Admitting my curiosity, I expected a story of a fight with a bunch of bikers. He wasn’t a biker himself. He was kind of puny but had a real sarcastic mouth on him. Most people smart enough to belong to Mensa usually do, which can provoke bikers to want to beat them up. But no, he responded, it happened right there on his happy two acres of wilderness.
“If you notice,” he said, pointing with his full glass of whiskey, “I have my phone attached to that tree over there. It didn’t used to be so close. Originally I had it on a tree by the road. I thought the longer it took for me to answer the phone the more likely unwanted callers would just hang up.”
I nodded. I had learned not to argue with a man who had an outdoor john, showered with a garden hose and bought a bag of ice every night to keep his bacon and eggs fresh. It was easier that way.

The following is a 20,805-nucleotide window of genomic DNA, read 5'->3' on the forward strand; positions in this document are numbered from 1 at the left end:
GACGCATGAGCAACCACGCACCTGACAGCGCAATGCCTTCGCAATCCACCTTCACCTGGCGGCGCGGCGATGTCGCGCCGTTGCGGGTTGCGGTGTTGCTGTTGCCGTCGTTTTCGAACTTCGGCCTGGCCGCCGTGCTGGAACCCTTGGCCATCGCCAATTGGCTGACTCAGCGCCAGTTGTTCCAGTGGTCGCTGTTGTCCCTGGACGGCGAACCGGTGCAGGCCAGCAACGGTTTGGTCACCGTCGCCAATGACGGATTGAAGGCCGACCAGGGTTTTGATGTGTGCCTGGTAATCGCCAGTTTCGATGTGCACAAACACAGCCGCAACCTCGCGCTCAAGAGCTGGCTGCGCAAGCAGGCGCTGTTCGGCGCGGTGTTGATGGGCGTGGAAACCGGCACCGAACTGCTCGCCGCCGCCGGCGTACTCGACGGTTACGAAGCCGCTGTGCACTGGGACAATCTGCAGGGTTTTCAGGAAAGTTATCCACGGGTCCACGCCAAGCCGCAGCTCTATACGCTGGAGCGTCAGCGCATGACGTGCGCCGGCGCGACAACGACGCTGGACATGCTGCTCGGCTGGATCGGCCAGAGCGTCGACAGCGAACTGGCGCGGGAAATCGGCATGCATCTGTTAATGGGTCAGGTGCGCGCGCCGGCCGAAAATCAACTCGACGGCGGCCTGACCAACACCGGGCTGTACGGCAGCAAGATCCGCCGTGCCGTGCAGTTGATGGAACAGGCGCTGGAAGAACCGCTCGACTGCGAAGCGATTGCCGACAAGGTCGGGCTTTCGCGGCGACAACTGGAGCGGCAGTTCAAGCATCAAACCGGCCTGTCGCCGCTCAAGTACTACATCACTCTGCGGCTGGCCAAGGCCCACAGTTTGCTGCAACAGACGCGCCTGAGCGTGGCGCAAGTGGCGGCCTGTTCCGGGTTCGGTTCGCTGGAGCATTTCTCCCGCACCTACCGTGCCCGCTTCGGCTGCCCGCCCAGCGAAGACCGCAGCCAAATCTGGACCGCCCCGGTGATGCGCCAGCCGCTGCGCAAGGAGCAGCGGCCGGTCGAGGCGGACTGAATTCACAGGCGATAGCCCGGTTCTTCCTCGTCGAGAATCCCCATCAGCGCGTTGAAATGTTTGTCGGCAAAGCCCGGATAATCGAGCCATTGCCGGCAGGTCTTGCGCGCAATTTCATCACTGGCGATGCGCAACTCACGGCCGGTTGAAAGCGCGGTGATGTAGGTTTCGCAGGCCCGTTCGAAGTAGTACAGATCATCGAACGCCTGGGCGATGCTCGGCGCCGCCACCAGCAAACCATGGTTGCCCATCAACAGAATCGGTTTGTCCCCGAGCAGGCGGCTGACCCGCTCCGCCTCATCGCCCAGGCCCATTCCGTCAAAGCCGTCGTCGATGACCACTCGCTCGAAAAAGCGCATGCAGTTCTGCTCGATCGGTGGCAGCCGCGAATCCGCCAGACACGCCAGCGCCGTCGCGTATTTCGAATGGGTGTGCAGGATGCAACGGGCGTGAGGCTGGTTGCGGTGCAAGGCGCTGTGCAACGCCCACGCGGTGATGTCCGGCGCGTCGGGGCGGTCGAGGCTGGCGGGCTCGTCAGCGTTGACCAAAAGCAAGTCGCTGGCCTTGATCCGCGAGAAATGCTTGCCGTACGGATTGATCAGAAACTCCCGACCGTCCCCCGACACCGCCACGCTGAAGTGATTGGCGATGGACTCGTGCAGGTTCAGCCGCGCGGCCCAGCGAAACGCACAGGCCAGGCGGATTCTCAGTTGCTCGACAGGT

“Anyway, one night I heard the phone ring and I jumped out of bed and ran to answer it. I sleep naked so there I was at one with nature, the moon shining, the crickets chirping and me just as God made me. I felt at one with nature, running just like a wild animal through the trees. The only thing was, I forgot there was a low hanging limb between the phone and me. I hadn’t cut it because I figured anyone who really wanted to see me should have to go to the trouble of lifting the branch as he came down the path. It caught me right between the eyes. I couldn’t afford stitches so I just let it heal on its own.”
I guess he also forgot he was a whole lot taller than the average wild animal running through the woods at midnight. Actually, the average wild animal would have had enough sense to let the phone ring.